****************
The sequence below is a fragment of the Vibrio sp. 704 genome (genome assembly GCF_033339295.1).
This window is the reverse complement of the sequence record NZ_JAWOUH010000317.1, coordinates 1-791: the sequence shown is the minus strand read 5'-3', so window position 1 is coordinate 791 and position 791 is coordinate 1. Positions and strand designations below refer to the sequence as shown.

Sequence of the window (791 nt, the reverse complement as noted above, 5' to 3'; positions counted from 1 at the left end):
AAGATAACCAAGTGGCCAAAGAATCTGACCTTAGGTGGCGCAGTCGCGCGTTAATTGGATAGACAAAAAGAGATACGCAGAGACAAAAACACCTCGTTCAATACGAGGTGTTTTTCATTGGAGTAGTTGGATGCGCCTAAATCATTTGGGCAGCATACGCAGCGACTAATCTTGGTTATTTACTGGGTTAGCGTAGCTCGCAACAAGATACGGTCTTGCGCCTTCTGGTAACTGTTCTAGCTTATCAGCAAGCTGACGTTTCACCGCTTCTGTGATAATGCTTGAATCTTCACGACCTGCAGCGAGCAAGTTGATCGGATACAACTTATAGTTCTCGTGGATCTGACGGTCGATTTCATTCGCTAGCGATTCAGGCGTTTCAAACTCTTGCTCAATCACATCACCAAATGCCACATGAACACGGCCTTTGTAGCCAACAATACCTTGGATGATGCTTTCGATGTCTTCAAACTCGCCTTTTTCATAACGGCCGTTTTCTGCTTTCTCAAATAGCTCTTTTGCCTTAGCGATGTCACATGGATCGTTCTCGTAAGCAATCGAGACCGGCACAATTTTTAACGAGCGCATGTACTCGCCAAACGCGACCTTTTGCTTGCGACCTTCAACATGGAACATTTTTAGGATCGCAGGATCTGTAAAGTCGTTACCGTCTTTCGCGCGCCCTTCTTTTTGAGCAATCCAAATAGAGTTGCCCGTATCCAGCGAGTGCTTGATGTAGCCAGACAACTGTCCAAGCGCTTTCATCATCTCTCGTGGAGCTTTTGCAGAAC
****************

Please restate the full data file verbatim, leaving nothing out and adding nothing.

The sequence below is a fragment of the Vibrio sp. 704 genome (genome assembly GCF_033339295.1).
This window is the reverse complement of the sequence record NZ_JAWOUH010000317.1, coordinates 1-791: the sequence shown is the minus strand read 5'-3', so window position 1 is coordinate 791 and position 791 is coordinate 1. Positions and strand designations below refer to the sequence as shown.

Sequence of the window (791 nt, the reverse complement as noted above, 5' to 3'; positions counted from 1 at the left end):
AAGATAACCAAGTGGCCAAAGAATCTGACCTTAGGTGGCGCAGTCGCGCGTTAATTGGATAGACAAAAAGAGATACGCAGAGACAAAAACACCTCGTTCAATACGAGGTGTTTTTCATTGGAGTAGTTGGATGCGCCTAAATCATTTGGGCAGCATACGCAGCGACTAATCTTGGTTATTTACTGGGTTAGCGTAGCTCGCAACAAGATACGGTCTTGCGCCTTCTGGTAACTGTTCTAGCTTATCAGCAAGCTGACGTTTCACCGCTTCTGTGATAATGCTTGAATCTTCACGACCTGCAGCGAGCAAGTTGATCGGATACAACTTATAGTTCTCGTGGATCTGACGGTCGATTTCATTCGCTAGCGATTCAGGCGTTTCAAACTCTTGCTCAATCACATCACCAAATGCCACATGAACACGGCCTTTGTAGCCAACAATACCTTGGATGATGCTTTCGATGTCTTCAAACTCGCCTTTTTCATAACGGCCGTTTTCTGCTTTCTCAAATAGCTCTTTTGCCTTAGCGATGTCACATGGATCGTTCTCGTAAGCAATCGAGACCGGCACAATTTTTAACGAGCGCATGTACTCGCCAAACGCGACCTTTTGCTTGCGACCTTCAACATGGAACATTTTTAGGATCGCAGGATCTGTAAAGTCGTTACCGTCTTTCGCGCGCCCTTCTTTTTGAGCAATCCAAATAGAGTTGCCCGTATCCAGCGAGTGCTTGATGTAGCCAGACAACTGTCCAAGCGCTTTCATCATCTCTCGTGGAGCTTTTGCAGAAC